I agree with both sides here. The content has every right to be here, however the tone of the article is a little too instructional. we should rewrite it in the style Ohnoitsthefuzz recommended. rakkar (talk) 01:59, 31 December 2007 (UTC)

We have an article that describes how to build nuclear bomb. However, if you don't have the resources to find or buy Uranium or Cocaine, it's harmless. NineNineTwoThreeSix (talk) 15:42, 24 February 2010 (UTC)

This article has very poor grammatical and encyclopedic skills. Regardless of the topic (which could be controversial to some but is definitely an important topic that requires an effective, academic tone) some standard of quality need be applied here. Such a representation of this subject is completely unacceptable. " item 1½ may be added" is not proper at all. three periods to start a paragraph is rubbish. Subjects such as 'needle fixation' and the extensive listing of components of 'speedball' are hardly relevant to an encyclopedic article on this topic. For an article considered 'high importance,' my personal opinion is that many sections of this article require complete rewriting. Spaysing (talk) 05:43, 1 May 2010 (UTC)

Merge and Rewrite[edit]

There's a banner stating that this article hs been proposed for a merge with the Intravenous Drug Use entry - I think that a rewrite could negate this, in that skin popping and intramuscular injection should be addressed here and aren't yet. It the scope of this article is going to be just IV drug injection, then I agree that it should be merged, but it could operate as a higher-level document. I also think that the instructional tone of this needs to be changed, and am willing to help out on that aspect. Is everyone cool with my broadening of the subject and cleaning up language and citations? I can do sections and propose them here, or just edit the main article. Regards Shamanchill (talk) 01:53, 22 April 2008 (UTC)

We shouldn't have 2 articles with redundant content though. Maybe we should merge the intravenous drug use article into this one, rather than vice versa (although that one's better written at the moment). But yeah, you have a good point. --Galaxiaad (talk) 02:45, 22 April 2008 (UTC)

Somehow unclean[edit]

"In many societies there is a social stigma attached to IV drug use, in addition to the more general stigma around illegal drug use and addiction. Many people feel that it is somehow "unclean" to take drugs in such a manner, even though they may be perfectly comfortable taking them by another route. This may be because of its perceived prevalence in inner cities and with lower-income people."

The above passage seems to be written by one of those bores who make the whole legalization of drugs conversations so tiresome. The reason those people might find it "unclean" might be the undoubted increased short term risk. Although there are undoubtedly risks with all drug taking routes, you can't for example get endocarditis or an aneurism from other routes, to pick 2 examples. This cod-sociology may be true but it doesn't take away from the fact that people are right to think that IV drug use is a) dangerous and b) "unclean". So to put it down to some sort of drug taking snobbery is disingenuous at best. Also it's not like pipes, cigarette smoking or indeed strong alcoholic drinks aren't associated with inner cities and with lower-income people. Hope this helps. (talk) 17:46, 12 July 2010 (UTC)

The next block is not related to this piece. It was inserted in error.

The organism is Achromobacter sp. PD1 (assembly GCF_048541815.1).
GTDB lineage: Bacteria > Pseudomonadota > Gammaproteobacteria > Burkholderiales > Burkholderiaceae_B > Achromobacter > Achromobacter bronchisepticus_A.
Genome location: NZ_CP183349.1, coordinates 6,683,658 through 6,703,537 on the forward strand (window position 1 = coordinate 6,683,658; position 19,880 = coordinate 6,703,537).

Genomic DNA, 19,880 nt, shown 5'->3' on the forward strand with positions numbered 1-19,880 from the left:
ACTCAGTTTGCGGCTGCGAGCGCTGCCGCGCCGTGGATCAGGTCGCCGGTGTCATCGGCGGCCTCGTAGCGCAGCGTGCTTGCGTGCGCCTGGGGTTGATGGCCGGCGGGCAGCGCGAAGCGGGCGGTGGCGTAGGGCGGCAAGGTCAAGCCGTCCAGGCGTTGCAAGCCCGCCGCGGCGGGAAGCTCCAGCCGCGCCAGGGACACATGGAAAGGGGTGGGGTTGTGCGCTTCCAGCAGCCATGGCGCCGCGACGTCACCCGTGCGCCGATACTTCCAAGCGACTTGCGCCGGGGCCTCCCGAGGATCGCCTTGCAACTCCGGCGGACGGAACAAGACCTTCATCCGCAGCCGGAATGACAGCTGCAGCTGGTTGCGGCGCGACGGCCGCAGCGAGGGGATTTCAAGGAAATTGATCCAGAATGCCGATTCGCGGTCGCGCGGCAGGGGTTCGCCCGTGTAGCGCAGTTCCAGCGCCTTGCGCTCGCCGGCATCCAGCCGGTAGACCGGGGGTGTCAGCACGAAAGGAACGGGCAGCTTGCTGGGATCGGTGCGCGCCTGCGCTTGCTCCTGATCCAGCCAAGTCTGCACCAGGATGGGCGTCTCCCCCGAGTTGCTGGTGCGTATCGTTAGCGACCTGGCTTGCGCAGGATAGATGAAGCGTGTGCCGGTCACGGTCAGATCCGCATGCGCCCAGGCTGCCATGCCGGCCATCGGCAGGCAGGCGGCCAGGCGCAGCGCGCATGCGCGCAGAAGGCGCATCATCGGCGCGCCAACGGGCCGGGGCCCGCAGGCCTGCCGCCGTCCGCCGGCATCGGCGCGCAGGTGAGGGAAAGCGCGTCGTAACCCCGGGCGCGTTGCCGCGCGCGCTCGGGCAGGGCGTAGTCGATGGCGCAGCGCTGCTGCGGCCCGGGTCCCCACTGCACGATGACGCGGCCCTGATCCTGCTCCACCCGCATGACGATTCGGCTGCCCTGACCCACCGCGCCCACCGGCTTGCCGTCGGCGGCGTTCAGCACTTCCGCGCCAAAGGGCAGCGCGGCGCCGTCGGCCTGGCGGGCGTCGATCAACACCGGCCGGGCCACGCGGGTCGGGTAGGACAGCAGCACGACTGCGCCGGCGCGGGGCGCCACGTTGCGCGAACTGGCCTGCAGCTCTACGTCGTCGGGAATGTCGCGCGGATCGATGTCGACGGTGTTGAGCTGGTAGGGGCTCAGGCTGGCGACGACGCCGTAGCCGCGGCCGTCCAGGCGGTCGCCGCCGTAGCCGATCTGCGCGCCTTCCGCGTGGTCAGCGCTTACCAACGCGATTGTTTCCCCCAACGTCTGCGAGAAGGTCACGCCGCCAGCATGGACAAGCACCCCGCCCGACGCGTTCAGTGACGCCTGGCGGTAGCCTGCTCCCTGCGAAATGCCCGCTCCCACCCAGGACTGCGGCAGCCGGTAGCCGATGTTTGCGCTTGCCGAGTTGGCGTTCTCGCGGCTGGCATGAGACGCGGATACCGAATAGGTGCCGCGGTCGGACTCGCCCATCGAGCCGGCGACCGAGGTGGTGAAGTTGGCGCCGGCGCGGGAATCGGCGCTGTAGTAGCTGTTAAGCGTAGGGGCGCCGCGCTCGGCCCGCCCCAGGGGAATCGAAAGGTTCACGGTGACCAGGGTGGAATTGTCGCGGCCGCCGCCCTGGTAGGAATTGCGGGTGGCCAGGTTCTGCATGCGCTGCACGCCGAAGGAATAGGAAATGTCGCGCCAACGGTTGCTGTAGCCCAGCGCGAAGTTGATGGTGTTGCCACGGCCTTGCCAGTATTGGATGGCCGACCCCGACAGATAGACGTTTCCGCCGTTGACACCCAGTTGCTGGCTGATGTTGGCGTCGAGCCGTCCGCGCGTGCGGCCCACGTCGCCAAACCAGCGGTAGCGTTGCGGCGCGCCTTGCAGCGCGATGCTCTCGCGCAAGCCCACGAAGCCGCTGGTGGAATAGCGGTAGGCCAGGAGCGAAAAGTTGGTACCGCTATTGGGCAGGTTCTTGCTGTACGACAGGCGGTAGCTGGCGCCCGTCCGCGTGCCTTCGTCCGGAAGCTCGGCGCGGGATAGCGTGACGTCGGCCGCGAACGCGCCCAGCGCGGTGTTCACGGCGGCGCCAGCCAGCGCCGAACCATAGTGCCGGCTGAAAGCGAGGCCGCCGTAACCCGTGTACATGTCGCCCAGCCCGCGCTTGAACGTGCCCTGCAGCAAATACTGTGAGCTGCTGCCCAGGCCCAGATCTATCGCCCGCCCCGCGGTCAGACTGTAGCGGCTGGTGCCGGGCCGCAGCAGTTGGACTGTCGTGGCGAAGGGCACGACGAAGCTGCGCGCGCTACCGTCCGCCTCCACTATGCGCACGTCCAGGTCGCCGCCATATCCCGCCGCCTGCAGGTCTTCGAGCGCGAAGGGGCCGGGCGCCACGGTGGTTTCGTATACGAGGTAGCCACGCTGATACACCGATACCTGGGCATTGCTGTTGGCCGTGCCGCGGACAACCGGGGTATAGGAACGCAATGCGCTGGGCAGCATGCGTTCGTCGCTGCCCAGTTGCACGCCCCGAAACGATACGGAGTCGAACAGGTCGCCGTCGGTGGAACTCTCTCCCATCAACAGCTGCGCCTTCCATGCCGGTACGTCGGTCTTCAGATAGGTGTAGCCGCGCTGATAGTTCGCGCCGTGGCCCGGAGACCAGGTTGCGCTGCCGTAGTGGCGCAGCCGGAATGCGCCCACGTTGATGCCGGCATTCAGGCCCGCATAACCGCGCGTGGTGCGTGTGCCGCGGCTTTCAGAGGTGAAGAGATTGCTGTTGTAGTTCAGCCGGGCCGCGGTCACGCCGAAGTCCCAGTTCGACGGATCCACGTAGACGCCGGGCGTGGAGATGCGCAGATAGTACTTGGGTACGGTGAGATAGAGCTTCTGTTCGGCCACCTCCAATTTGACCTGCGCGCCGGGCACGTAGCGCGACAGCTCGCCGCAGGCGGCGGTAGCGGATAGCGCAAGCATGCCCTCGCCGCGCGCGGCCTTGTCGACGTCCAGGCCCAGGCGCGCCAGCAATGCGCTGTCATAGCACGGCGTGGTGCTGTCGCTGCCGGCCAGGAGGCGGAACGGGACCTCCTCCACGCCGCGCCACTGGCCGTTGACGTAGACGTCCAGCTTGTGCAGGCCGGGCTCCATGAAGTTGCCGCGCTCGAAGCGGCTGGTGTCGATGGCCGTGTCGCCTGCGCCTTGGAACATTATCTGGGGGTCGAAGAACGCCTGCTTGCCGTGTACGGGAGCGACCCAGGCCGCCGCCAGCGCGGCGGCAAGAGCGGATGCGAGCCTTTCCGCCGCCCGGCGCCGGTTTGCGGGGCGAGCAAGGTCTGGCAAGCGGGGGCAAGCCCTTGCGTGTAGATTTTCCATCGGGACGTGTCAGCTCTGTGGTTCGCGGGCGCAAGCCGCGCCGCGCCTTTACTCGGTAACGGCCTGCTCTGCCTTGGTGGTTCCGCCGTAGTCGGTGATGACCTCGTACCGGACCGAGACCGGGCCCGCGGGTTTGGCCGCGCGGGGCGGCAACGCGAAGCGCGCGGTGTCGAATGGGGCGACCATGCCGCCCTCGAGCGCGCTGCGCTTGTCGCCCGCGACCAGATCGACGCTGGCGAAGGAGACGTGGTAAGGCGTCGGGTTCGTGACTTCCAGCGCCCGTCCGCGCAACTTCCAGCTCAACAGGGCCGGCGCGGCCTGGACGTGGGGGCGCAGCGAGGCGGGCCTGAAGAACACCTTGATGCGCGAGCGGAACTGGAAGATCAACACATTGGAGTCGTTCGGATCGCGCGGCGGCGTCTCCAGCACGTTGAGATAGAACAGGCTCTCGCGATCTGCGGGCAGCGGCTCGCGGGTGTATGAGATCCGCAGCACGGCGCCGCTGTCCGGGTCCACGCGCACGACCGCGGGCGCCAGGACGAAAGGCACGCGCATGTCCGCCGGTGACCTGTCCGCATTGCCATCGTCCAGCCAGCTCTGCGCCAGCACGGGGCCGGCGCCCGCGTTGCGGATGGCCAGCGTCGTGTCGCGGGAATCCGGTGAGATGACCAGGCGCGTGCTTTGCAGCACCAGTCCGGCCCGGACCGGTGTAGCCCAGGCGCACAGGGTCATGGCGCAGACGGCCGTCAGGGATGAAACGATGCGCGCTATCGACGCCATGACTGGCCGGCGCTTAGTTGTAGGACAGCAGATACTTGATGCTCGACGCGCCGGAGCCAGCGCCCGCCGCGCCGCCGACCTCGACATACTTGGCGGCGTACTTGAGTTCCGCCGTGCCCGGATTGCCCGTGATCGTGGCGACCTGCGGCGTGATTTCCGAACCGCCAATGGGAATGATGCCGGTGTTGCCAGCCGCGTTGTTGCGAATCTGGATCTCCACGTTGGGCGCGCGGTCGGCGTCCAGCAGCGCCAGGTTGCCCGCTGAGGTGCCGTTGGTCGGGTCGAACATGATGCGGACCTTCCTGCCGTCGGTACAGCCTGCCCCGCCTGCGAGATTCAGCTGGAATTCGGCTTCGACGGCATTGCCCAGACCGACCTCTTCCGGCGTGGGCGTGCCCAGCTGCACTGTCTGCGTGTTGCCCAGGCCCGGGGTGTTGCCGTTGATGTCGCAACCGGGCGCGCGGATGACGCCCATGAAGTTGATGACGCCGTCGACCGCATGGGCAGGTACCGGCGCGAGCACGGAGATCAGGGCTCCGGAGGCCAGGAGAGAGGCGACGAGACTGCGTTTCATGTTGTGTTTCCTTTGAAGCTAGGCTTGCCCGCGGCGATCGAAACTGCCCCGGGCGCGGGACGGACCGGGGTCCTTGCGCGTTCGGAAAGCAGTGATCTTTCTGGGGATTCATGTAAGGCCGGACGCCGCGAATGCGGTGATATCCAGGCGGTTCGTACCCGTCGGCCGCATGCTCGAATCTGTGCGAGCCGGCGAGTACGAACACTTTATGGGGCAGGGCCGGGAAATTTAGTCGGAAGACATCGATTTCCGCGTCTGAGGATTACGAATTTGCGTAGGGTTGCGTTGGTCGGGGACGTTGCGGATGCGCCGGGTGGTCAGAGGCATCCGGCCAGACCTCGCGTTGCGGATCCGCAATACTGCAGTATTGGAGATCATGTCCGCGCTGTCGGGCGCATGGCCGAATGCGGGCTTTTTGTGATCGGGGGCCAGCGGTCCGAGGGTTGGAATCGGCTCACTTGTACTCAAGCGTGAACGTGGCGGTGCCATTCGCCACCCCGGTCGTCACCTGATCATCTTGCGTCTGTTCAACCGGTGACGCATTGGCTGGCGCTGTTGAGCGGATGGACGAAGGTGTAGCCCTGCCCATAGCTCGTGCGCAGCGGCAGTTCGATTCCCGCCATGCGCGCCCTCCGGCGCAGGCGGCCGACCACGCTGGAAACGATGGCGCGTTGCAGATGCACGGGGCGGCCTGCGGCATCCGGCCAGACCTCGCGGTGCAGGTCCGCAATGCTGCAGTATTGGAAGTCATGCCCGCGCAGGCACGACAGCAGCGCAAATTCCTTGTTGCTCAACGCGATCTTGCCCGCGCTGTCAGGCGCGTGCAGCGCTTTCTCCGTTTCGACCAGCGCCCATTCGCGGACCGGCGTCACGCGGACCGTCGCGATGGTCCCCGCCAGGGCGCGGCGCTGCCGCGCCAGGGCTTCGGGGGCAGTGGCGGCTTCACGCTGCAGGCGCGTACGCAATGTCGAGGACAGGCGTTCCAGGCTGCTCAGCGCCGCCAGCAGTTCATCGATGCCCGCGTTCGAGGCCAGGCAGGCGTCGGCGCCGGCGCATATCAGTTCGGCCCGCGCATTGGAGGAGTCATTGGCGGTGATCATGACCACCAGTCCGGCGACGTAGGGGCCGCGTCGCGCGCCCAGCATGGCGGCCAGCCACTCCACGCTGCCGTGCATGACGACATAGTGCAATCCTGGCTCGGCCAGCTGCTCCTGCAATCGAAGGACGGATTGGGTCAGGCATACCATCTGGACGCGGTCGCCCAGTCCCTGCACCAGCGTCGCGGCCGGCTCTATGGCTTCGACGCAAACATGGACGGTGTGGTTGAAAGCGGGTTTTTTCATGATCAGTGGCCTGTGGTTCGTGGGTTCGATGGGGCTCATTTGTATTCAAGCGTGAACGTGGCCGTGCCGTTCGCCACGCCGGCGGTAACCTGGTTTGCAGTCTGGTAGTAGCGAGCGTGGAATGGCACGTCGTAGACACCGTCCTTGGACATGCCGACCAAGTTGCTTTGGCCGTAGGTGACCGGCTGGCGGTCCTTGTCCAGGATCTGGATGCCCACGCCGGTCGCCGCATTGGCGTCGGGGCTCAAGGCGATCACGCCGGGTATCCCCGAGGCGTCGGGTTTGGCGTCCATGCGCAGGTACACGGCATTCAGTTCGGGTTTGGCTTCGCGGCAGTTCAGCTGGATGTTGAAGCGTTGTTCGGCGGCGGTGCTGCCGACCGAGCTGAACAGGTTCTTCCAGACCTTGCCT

Please see discussion here, since that's where the banner points. --Scray (talk) 20:48, 6 December 2008 (UTC)


I edited the procedure section about cooking (heating), mainly removing details that I believe are untrue. If someone wants to add back details, they should find sources. The section said that amphetamines "should not" be heated, but I have spoken to several meth addicts and they all heat meth if it is hard to dissolve. This is original research so I did not include it, I just removed the statement which I believed to be untrue. In general, IV drug users will heat any drug if it is necessary to dissolve it. Amphetamine and methamphetamine are perfectly stable when heated, as evidenced by the fact that meth can be smoked.
Fluoborate (talk) 19:06, 12 May 2013 (UTC)

X-Ray image violates neutrality?[edit]

THe x-ray image of a needle broken off in a drug user's arm is of questionable relevance at best. Having been involved with the drug using community for nearly a decade in a harm reduction context, I have not once heard of a needle breaking off in someone's arm. With the needles we distribute to users in my city, I'm not even sure how it would be possible unless someone intended it to be there. With older needle designs it is a little more understandable, as the needle bores often were not made with as pliable a material and possibly weren't secured to the syringe as reliably. Additionally, older designs were often intended to be reused and repeated use could of course cause wear on the bore; with modern designs, I could see this happening, however only with very long-term repeated use that most IV drug users simply don't engage in. At least not in areas with adequate access to harm reduction programs.

I can only think that the image is there for shock value, or with a misguided attempt to dissuade potential or current users. Why not use an image of someone actually using drugs intravenously, which is a little more on-the-nose? Or perhaps move the image to the "risks" or "disadvantages" section? It is not the common experience for drug users to have a needle break off in their arm (honestly, after interacting with thousands of clients, I've not heard of this happening once and have only heard of it through movies and biographical accounts of early IV drugs users many decades in the past). The image gives the impression that it is more common than it actually is, and a greater risk than it actually is; I strongly suspect it is placed there to further negative and inaccurate stereotypes of drug use and/or drug users. (talk) 09:37, 4 December 2015 (UTC)